Premise: According to the mythology related to the Chinese New Year, a creature called 年 (also referred to as 年兽 — pinyin: nián shòu — 年獸 in Traditional chinese) was a mythical beast that "lived under the sea and in the mountains".
This beast used to come out once a year to attack people and eat them, although — always according to the mythology — it preferred children. Eventually the villagers understood that this beast hated loud noise and feared the color red (it seems this is the origin of the known red chinese lanterns), because it escaped when it saw a child wearing red.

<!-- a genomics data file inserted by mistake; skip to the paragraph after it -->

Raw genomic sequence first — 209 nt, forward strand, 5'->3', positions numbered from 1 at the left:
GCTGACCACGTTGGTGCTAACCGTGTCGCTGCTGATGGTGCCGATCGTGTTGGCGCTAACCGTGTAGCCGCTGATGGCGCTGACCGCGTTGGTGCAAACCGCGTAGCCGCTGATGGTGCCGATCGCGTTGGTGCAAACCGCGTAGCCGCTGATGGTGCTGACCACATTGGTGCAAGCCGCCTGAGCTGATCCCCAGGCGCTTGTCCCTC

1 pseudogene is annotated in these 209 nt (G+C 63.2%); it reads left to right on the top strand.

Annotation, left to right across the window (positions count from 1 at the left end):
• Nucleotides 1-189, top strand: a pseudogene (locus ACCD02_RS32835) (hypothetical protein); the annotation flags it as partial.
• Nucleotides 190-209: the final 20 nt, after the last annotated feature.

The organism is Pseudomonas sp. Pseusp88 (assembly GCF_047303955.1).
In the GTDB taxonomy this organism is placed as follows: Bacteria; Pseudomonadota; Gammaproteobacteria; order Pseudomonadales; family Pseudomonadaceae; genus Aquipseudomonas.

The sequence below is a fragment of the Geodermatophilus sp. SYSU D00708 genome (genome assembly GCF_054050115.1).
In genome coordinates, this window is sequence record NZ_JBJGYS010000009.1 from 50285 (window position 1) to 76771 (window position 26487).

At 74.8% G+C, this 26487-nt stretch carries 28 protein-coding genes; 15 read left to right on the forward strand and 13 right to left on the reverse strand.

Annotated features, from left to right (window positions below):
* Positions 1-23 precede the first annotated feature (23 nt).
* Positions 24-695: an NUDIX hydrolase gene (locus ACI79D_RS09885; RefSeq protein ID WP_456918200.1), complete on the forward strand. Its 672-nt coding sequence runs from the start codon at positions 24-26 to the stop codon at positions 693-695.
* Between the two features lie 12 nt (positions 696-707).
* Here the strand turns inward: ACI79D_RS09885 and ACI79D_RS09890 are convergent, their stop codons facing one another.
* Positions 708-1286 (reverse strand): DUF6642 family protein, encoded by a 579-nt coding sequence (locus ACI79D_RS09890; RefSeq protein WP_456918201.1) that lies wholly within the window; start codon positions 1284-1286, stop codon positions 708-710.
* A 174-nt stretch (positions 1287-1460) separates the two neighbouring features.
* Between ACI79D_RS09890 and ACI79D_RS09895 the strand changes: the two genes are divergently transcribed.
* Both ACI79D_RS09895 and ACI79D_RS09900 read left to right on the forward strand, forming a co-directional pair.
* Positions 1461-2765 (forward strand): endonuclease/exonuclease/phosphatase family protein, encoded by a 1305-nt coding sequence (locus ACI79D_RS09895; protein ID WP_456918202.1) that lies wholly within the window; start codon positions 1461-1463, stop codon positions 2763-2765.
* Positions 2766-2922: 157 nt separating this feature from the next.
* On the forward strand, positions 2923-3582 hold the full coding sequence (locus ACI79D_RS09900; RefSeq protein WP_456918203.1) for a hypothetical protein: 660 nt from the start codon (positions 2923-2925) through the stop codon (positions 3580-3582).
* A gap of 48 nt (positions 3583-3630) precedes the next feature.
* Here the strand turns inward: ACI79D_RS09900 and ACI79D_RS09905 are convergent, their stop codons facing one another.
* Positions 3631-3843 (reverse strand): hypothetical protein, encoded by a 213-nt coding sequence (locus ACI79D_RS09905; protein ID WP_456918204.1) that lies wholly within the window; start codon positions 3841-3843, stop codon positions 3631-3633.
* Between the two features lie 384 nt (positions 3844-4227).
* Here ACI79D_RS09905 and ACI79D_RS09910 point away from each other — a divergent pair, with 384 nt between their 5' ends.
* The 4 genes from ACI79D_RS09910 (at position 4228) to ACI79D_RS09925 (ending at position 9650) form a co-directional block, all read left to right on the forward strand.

Here comes my question: Although the story is interesting, I'd like you to focus on the language part of this question. I noticed fairly quickly the relation between the name of this beast, 年 which means (year) and the fact that it attacked once a year, during the spring, so around the Chinese New Year celebration.
Maybe it's a coincidence or maybe I'm just reading it wrong, but is this the origin of the term year or is it rather the opposite, i.e. the beast was given this name because it used to appear once a year?
In other words, is the character etymology related to this fact? If so, in what measure and what manner?